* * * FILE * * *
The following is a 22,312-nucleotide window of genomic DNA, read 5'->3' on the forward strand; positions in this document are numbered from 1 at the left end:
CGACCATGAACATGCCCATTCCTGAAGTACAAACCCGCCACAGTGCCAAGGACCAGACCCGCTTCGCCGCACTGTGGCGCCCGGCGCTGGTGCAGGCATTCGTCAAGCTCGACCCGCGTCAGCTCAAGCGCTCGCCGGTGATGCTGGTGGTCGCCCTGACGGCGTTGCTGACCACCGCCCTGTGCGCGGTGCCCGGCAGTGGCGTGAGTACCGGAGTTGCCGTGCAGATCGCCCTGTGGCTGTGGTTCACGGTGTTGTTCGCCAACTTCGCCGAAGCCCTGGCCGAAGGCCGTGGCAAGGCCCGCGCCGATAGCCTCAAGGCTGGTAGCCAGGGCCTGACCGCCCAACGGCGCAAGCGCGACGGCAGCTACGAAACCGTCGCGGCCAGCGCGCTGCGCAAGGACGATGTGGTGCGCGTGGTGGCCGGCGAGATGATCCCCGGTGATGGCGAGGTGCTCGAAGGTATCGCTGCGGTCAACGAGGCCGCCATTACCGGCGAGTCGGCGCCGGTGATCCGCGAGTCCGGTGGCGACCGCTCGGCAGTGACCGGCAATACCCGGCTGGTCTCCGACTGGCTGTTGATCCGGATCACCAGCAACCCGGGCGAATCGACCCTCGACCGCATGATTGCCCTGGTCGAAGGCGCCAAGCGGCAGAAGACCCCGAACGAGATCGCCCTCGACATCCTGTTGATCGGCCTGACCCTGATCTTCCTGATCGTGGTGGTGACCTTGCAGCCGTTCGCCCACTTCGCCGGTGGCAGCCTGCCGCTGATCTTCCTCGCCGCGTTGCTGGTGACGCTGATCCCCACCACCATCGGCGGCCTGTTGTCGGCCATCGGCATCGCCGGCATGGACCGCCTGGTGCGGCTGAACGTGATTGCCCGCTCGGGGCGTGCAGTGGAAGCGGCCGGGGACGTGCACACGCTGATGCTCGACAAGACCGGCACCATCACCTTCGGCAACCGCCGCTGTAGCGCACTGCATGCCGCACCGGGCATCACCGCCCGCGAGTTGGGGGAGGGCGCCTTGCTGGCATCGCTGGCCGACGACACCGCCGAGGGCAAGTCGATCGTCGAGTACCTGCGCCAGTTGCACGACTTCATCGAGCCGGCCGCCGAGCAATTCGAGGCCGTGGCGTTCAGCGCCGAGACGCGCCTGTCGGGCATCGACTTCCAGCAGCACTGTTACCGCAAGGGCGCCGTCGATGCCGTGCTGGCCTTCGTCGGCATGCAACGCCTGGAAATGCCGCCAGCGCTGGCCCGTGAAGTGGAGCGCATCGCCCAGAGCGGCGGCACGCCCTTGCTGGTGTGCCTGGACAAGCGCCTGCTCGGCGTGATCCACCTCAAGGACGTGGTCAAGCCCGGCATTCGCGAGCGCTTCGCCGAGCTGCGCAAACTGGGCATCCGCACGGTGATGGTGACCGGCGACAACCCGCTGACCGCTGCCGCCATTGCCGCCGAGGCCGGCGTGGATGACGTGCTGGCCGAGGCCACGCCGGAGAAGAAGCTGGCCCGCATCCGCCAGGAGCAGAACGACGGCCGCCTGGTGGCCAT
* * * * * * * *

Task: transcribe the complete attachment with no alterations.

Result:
The following is a 22,312-nucleotide window of genomic DNA, read 5'->3' on the forward strand; positions in this document are numbered from 1 at the left end:
CGACCATGAACATGCCCATTCCTGAAGTACAAACCCGCCACAGTGCCAAGGACCAGACCCGCTTCGCCGCACTGTGGCGCCCGGCGCTGGTGCAGGCATTCGTCAAGCTCGACCCGCGTCAGCTCAAGCGCTCGCCGGTGATGCTGGTGGTCGCCCTGACGGCGTTGCTGACCACCGCCCTGTGCGCGGTGCCCGGCAGTGGCGTGAGTACCGGAGTTGCCGTGCAGATCGCCCTGTGGCTGTGGTTCACGGTGTTGTTCGCCAACTTCGCCGAAGCCCTGGCCGAAGGCCGTGGCAAGGCCCGCGCCGATAGCCTCAAGGCTGGTAGCCAGGGCCTGACCGCCCAACGGCGCAAGCGCGACGGCAGCTACGAAACCGTCGCGGCCAGCGCGCTGCGCAAGGACGATGTGGTGCGCGTGGTGGCCGGCGAGATGATCCCCGGTGATGGCGAGGTGCTCGAAGGTATCGCTGCGGTCAACGAGGCCGCCATTACCGGCGAGTCGGCGCCGGTGATCCGCGAGTCCGGTGGCGACCGCTCGGCAGTGACCGGCAATACCCGGCTGGTCTCCGACTGGCTGTTGATCCGGATCACCAGCAACCCGGGCGAATCGACCCTCGACCGCATGATTGCCCTGGTCGAAGGCGCCAAGCGGCAGAAGACCCCGAACGAGATCGCCCTCGACATCCTGTTGATCGGCCTGACCCTGATCTTCCTGATCGTGGTGGTGACCTTGCAGCCGTTCGCCCACTTCGCCGGTGGCAGCCTGCCGCTGATCTTCCTCGCCGCGTTGCTGGTGACGCTGATCCCCACCACCATCGGCGGCCTGTTGTCGGCCATCGGCATCGCCGGCATGGACCGCCTGGTGCGGCTGAACGTGATTGCCCGCTCGGGGCGTGCAGTGGAAGCGGCCGGGGACGTGCACACGCTGATGCTCGACAAGACCGGCACCATCACCTTCGGCAACCGCCGCTGTAGCGCACTGCATGCCGCACCGGGCATCACCGCCCGCGAGTTGGGGGAGGGCGCCTTGCTGGCATCGCTGGCCGACGACACCGCCGAGGGCAAGTCGATCGTCGAGTACCTGCGCCAGTTGCACGACTTCATCGAGCCGGCCGCCGAGCAATTCGAGGCCGTGGCGTTCAGCGCCGAGACGCGCCTGTCGGGCATCGACTTCCAGCAGCACTGTTACCGCAAGGGCGCCGTCGATGCCGTGCTGGCCTTCGTCGGCATGCAACGCCTGGAAATGCCGCCAGCGCTGGCCCGTGAAGTGGAGCGCATCGCCCAGAGCGGCGGCACGCCCTTGCTGGTGTGCCTGGACAAGCGCCTGCTCGGCGTGATCCACCTCAAGGACGTGGTCAAGCCCGGCATTCGCGAGCGCTTCGCCGAGCTGCGCAAACTGGGCATCCGCACGGTGATGGTGACCGGCGACAACCCGCTGACCGCTGCCGCCATTGCCGCCGAGGCCGGCGTGGATGACGTGCTGGCCGAGGCCACGCCGGAGAAGAAGCTGGCCCGCATCCGCCAGGAGCAGAACGACGGCCGCCTGGTGGCCAT